Maxwell Gruver-- a name and story that took the nation by storm. Sept. 14, 2018 makes one year since Gruver passed away.
Not even a month into his freshman year at Louisiana State University, the 18-year-old was rushing the Phi Delta Theta fraternity when the unthinkable happened.
The Georgia native lost his life in what authorities call, "an alcohol related hazing incident."
“It’s the worst thing that’s ever happened in my life,” Stephen Gruver, Max’s father said. “I can’t imagine anything worse.”
Gruver wanted to be a journalist, and he had a passion for sports. Combine that with his love for writing. He published close to 400 sports articles while he was in high school. Gruver’s parents say he was excited to attend LSU.
“When he decided [LSU] was where he was going, we put both feet in with him and we were excited for him,” his mom, Rae Ann Gruver, said.
“Max brought his LSU bound sign back with him and planted it in the front yard,” Stephen said.
All of their enthusiasm and hope came to a crashing end when authorities say several Phi Delta Theta fraternity members forced Gruver to participate in hazing ritual, “Bible Study.” A game making the pledges drink high proof alcohol if they answer trivia questions incorrectly.
The 18-year-old had a 0.495 blood alcohol level, more than six times the legal drinking limit in Louisiana.
Gruver was taken to the hospital the following morning where he later died. His parents were informed of his death over the phone.
“I was at work,” Rae Ann said. "I was about to leave for work and my phone rang. It was a Baton Rouge number and I just answered it and it ended up being the hospital."
Stephen was also at work. “I had a feeling that something was wrong, but I didn’t expect that,” he said.
The house where Max was last seen alive, once guarded with law enforcement and caution tape, no longer bears the Greek letters that spelled out Phi Delta Theta. The fraternity is banned from LSU’s campus until 2033.
“[Max] had a lot of different fraternities looking at him that he was looking at, and for whatever reasons, however it worked out, he settled on [Phi Delta Theta],” Rae Ann said.
“He liked that it was a small fraternity, and he thought that maybe he would be able to do some leadership things in it later on.”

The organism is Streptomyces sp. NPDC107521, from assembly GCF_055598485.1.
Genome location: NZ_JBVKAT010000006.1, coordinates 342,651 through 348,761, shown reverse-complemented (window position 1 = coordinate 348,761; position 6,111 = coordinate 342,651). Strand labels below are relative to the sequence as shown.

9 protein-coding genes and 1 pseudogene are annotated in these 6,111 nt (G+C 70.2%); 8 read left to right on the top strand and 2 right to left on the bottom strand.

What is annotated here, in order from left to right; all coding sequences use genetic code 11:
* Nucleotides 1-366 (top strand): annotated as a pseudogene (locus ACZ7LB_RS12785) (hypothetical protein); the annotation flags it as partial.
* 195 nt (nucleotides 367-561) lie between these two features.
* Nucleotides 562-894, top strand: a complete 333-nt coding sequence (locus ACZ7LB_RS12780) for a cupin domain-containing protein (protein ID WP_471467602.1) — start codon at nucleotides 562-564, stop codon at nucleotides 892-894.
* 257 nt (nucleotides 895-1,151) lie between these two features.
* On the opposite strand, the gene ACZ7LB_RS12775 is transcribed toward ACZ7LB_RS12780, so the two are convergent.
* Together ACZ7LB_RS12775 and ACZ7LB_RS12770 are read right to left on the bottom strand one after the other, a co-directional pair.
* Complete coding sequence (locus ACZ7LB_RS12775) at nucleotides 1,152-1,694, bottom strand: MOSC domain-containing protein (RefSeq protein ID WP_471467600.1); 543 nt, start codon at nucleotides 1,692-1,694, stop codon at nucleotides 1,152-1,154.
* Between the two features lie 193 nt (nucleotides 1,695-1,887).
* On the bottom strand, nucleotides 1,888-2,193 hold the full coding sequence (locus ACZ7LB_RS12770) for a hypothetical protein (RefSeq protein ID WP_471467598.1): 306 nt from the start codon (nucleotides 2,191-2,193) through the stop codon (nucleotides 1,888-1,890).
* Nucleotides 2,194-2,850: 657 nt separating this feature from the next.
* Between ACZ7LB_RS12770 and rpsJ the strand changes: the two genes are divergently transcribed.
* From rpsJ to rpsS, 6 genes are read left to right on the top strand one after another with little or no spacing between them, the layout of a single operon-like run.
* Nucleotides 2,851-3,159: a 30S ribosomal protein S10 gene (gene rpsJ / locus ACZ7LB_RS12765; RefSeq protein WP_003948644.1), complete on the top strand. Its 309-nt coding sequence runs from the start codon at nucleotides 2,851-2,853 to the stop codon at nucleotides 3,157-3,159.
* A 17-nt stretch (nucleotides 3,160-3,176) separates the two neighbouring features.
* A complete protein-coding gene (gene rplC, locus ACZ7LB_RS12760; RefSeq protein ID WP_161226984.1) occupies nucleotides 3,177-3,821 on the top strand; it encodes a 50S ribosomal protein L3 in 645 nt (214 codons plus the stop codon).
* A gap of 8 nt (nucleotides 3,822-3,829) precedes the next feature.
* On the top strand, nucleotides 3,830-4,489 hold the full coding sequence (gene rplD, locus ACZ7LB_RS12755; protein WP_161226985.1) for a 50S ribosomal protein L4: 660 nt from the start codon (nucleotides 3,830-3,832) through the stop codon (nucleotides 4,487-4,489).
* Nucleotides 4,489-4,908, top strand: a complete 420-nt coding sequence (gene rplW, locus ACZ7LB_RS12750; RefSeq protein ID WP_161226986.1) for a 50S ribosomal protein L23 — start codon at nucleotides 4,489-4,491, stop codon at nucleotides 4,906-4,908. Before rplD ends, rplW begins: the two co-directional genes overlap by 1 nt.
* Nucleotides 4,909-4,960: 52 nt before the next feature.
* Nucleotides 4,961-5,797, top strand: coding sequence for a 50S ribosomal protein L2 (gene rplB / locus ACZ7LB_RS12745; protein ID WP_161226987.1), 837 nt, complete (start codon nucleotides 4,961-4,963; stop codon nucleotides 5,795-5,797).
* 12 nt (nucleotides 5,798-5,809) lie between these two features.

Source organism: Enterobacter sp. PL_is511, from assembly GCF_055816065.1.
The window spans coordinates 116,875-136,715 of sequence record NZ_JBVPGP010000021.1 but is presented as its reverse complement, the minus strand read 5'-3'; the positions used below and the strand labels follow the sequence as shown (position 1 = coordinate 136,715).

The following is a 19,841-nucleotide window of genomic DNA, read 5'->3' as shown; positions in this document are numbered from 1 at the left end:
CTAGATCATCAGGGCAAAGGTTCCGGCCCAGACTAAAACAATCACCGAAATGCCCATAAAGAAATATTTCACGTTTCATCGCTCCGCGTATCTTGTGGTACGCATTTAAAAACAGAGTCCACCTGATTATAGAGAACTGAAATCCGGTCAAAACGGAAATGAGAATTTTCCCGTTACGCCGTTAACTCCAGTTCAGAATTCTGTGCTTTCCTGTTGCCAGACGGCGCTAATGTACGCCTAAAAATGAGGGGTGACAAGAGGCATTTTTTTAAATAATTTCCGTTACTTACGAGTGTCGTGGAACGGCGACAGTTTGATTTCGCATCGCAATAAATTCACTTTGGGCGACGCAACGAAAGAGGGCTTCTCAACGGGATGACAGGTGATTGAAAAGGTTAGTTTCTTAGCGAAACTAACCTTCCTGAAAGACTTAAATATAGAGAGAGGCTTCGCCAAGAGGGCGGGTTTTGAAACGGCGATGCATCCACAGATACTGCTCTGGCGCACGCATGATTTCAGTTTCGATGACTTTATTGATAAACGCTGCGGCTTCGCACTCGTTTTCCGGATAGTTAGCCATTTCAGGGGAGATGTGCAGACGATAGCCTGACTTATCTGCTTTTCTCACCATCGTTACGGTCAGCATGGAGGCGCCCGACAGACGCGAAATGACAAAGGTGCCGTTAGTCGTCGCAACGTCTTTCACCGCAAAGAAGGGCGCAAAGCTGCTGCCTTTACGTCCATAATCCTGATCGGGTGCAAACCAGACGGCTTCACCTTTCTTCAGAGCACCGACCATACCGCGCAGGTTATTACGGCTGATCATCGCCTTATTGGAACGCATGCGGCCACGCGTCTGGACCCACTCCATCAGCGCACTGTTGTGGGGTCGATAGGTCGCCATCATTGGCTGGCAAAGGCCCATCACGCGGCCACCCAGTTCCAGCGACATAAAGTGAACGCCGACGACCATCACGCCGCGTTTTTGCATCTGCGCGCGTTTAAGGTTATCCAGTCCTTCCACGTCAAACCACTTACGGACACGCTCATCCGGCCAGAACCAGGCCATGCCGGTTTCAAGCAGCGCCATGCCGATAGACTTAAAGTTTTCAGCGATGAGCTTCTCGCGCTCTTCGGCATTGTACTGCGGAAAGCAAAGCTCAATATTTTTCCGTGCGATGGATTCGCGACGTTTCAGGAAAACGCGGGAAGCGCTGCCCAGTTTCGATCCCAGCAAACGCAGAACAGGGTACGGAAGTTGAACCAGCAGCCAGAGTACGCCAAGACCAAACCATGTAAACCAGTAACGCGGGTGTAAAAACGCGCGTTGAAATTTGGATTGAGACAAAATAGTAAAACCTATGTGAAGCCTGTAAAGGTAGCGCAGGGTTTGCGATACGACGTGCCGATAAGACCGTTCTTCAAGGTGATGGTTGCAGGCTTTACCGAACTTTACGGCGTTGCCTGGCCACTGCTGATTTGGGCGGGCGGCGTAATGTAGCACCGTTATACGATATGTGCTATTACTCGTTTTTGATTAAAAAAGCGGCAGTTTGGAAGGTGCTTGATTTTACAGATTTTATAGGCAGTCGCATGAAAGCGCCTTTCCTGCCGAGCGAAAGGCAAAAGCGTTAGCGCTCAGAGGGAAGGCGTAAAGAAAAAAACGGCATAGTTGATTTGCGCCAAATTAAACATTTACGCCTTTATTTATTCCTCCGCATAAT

Growing up in Georgia, Max’s parents describe him as lovable, funny and kind. They say that he had a close relationship with his two younger siblings, Alex and Lily.
“Alex lost his best friend,” Stephen said. “They did everything together, they were inseparable.”
Rae Ann recalls how hard it was to tell her other children about what happened to Max.
The Gruvers say that because of what happened to Max, neither children are comfortable or interested in joining Greek life once they attend college.
Despite the heartache of losing their oldest child, the Gruvers are doing everything in their power to make sure what happened to their son, doesn’t happen again.
Traveling from Georgia to the Louisiana State Capitol, the Gruvers made it their mission to change the hazing laws.
The Max Gruver Act makes hazing a felony in Louisiana and allows judges to sentence those convicted to up to six months in jail with a $1000 fine, unless a death occurs. Previously, hazing was a misdemeanor that carried a maximum 30-day jail sentence and a fine of up to $100.
The Gruvers are spreading their anti-hazing message across the nation. They travel to universities and high schools to educate students on hazing and share Max’s story.
A son, brother and forever an LSU Tiger, Max Gruver’s parents vowed to keep Max’s memory alive.
“Max’s life was completely 100% worth it, and he did not deserve this and it should not have happened,” Rae Ann said.
On Aug. 16, the Gruver’s filed a lawsuit against LSU.